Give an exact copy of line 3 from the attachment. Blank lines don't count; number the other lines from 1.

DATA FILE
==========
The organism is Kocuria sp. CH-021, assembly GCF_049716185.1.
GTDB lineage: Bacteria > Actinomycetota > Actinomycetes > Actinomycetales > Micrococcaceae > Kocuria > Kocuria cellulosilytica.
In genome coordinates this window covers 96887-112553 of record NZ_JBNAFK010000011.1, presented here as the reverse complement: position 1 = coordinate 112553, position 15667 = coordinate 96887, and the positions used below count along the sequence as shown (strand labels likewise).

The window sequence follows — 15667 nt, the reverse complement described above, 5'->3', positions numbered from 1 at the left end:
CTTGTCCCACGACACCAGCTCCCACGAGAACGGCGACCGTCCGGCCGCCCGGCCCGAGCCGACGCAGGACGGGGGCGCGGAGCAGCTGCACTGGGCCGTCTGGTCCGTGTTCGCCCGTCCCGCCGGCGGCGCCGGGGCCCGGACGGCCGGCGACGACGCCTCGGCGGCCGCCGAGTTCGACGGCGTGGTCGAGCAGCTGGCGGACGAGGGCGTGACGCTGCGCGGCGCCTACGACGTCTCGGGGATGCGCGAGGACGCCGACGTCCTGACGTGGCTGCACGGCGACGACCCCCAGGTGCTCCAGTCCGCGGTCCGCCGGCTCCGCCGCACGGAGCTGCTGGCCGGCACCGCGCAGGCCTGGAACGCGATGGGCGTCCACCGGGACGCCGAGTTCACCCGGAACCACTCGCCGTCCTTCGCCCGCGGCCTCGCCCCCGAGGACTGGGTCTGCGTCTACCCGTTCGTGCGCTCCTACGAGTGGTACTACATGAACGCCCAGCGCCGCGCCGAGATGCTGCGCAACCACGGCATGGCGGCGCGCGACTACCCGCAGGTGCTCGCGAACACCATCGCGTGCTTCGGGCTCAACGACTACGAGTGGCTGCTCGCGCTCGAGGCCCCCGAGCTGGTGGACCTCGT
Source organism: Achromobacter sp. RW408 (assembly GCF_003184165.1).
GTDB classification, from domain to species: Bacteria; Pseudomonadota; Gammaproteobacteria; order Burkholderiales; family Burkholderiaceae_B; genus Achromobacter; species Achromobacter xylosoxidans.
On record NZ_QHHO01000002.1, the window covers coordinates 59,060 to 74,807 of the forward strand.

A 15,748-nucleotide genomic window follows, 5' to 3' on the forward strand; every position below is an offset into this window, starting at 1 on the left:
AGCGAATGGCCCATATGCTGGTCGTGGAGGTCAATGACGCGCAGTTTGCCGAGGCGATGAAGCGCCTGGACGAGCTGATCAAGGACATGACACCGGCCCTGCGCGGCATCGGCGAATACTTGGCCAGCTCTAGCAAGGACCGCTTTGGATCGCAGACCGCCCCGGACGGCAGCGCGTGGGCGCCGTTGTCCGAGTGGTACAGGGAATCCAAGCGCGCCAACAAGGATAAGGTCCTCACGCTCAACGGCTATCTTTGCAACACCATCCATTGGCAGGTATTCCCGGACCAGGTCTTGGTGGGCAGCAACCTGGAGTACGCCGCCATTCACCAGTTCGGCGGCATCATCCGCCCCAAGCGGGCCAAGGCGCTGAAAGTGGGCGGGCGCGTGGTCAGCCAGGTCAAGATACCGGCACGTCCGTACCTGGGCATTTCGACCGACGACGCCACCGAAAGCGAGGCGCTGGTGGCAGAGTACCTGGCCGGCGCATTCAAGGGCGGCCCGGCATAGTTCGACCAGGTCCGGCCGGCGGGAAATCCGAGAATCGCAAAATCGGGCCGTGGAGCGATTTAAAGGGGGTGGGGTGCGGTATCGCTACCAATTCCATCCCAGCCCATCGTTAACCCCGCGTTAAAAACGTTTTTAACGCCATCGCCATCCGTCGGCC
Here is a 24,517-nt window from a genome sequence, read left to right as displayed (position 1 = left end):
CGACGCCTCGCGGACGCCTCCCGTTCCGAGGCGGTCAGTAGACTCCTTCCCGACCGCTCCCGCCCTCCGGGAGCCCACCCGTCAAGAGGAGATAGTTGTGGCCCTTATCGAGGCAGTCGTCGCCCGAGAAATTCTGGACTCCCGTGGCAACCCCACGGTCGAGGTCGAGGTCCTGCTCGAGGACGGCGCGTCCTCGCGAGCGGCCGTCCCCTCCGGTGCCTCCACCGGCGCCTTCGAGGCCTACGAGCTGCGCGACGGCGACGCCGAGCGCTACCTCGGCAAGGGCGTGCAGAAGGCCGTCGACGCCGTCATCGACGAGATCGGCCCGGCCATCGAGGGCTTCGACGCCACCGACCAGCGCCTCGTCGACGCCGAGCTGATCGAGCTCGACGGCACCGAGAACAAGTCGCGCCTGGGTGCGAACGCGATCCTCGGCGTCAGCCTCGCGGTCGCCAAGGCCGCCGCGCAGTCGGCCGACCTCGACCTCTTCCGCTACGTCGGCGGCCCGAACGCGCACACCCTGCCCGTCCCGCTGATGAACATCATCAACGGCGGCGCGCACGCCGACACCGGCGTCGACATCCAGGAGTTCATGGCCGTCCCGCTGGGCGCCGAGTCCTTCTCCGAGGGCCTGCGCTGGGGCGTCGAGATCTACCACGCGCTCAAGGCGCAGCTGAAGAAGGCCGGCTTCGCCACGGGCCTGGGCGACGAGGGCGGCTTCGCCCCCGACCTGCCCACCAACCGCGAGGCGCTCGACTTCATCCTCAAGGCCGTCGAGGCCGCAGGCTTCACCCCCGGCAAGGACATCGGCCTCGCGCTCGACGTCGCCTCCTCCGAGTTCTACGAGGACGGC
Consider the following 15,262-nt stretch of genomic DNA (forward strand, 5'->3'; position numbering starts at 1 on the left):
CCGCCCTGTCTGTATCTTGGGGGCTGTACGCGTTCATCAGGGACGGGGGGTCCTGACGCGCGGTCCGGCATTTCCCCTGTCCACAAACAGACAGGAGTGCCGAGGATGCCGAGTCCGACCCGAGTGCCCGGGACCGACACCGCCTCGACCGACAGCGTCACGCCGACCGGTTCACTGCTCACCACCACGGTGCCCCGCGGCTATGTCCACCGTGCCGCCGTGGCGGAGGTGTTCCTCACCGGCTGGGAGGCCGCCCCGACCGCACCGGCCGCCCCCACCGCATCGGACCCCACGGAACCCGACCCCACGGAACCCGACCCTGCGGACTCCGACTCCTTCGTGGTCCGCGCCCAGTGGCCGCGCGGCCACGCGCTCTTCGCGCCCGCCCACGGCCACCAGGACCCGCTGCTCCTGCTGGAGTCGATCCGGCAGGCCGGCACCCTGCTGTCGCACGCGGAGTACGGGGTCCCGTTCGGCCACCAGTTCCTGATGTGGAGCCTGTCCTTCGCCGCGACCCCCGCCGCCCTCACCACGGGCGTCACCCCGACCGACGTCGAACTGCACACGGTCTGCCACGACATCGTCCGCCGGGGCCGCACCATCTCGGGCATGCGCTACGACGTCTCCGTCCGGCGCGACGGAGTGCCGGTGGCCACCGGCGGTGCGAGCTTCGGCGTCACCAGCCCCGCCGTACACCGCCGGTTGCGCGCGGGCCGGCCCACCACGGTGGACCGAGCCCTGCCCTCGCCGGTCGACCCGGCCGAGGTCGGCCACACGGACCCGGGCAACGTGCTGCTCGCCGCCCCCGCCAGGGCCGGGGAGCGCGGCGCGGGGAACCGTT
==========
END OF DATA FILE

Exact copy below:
In genome coordinates this window covers 96887-112553 of record NZ_JBNAFK010000011.1, presented here as the reverse complement: position 1 = coordinate 112553, position 15667 = coordinate 96887, and the positions used below count along the sequence as shown (strand labels likewise).